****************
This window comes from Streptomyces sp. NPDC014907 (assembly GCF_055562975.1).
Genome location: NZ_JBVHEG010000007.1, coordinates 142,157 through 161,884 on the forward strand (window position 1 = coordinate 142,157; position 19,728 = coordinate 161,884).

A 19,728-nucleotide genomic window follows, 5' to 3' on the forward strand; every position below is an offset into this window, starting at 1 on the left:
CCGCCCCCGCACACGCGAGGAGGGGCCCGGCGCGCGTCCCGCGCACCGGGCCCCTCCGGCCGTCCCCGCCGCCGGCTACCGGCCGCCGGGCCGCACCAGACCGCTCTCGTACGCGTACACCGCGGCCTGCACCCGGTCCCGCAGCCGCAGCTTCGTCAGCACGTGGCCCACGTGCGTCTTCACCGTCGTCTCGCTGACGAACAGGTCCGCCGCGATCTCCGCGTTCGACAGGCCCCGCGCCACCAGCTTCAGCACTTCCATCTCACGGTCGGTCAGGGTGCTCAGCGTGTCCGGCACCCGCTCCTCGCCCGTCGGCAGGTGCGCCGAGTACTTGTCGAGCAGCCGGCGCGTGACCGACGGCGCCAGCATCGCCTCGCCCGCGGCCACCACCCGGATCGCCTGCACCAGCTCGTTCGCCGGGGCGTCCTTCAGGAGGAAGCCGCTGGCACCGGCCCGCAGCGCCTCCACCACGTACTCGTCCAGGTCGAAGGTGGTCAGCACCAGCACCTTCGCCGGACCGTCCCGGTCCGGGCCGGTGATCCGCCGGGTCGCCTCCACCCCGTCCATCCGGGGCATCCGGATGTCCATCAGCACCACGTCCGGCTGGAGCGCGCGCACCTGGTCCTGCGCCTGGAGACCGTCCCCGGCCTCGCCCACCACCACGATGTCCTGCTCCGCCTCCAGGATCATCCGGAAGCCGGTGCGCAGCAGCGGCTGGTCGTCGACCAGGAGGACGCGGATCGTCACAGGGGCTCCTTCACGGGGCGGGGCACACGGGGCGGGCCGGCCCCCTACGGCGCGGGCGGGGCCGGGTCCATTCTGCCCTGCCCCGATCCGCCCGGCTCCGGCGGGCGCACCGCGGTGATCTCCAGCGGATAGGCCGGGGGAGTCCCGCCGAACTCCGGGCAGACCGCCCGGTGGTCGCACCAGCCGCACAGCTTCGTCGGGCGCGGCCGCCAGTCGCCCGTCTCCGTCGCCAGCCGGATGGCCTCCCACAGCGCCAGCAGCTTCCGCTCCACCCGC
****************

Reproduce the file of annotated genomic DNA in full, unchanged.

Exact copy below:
This window comes from Streptomyces sp. NPDC014907 (assembly GCF_055562975.1).
Genome location: NZ_JBVHEG010000007.1, coordinates 142,157 through 161,884 on the forward strand (window position 1 = coordinate 142,157; position 19,728 = coordinate 161,884).

A 19,728-nucleotide genomic window follows, 5' to 3' on the forward strand; every position below is an offset into this window, starting at 1 on the left:
CCGCCCCCGCACACGCGAGGAGGGGCCCGGCGCGCGTCCCGCGCACCGGGCCCCTCCGGCCGTCCCCGCCGCCGGCTACCGGCCGCCGGGCCGCACCAGACCGCTCTCGTACGCGTACACCGCGGCCTGCACCCGGTCCCGCAGCCGCAGCTTCGTCAGCACGTGGCCCACGTGCGTCTTCACCGTCGTCTCGCTGACGAACAGGTCCGCCGCGATCTCCGCGTTCGACAGGCCCCGCGCCACCAGCTTCAGCACTTCCATCTCACGGTCGGTCAGGGTGCTCAGCGTGTCCGGCACCCGCTCCTCGCCCGTCGGCAGGTGCGCCGAGTACTTGTCGAGCAGCCGGCGCGTGACCGACGGCGCCAGCATCGCCTCGCCCGCGGCCACCACCCGGATCGCCTGCACCAGCTCGTTCGCCGGGGCGTCCTTCAGGAGGAAGCCGCTGGCACCGGCCCGCAGCGCCTCCACCACGTACTCGTCCAGGTCGAAGGTGGTCAGCACCAGCACCTTCGCCGGACCGTCCCGGTCCGGGCCGGTGATCCGCCGGGTCGCCTCCACCCCGTCCATCCGGGGCATCCGGATGTCCATCAGCACCACGTCCGGCTGGAGCGCGCGCACCTGGTCCTGCGCCTGGAGACCGTCCCCGGCCTCGCCCACCACCACGATGTCCTGCTCCGCCTCCAGGATCATCCGGAAGCCGGTGCGCAGCAGCGGCTGGTCGTCGACCAGGAGGACGCGGATCGTCACAGGGGCTCCTTCACGGGGCGGGGCACACGGGGCGGGCCGGCCCCCTACGGCGCGGGCGGGGCCGGGTCCATTCTGCCCTGCCCCGATCCGCCCGGCTCCGGCGGGCGCACCGCGGTGATCTCCAGCGGATAGGCCGGGGGAGTCCCGCCGAACTCCGGGCAGACCGCCCGGTGGTCGCACCAGCCGCACAGCTTCGTCGGGCGCGGCCGCCAGTCGCCCGTCTCCGTCGCCAGCCGGATGGCCTCCCACAGCGCCAGCAGCTTCCGCTCCACCCGC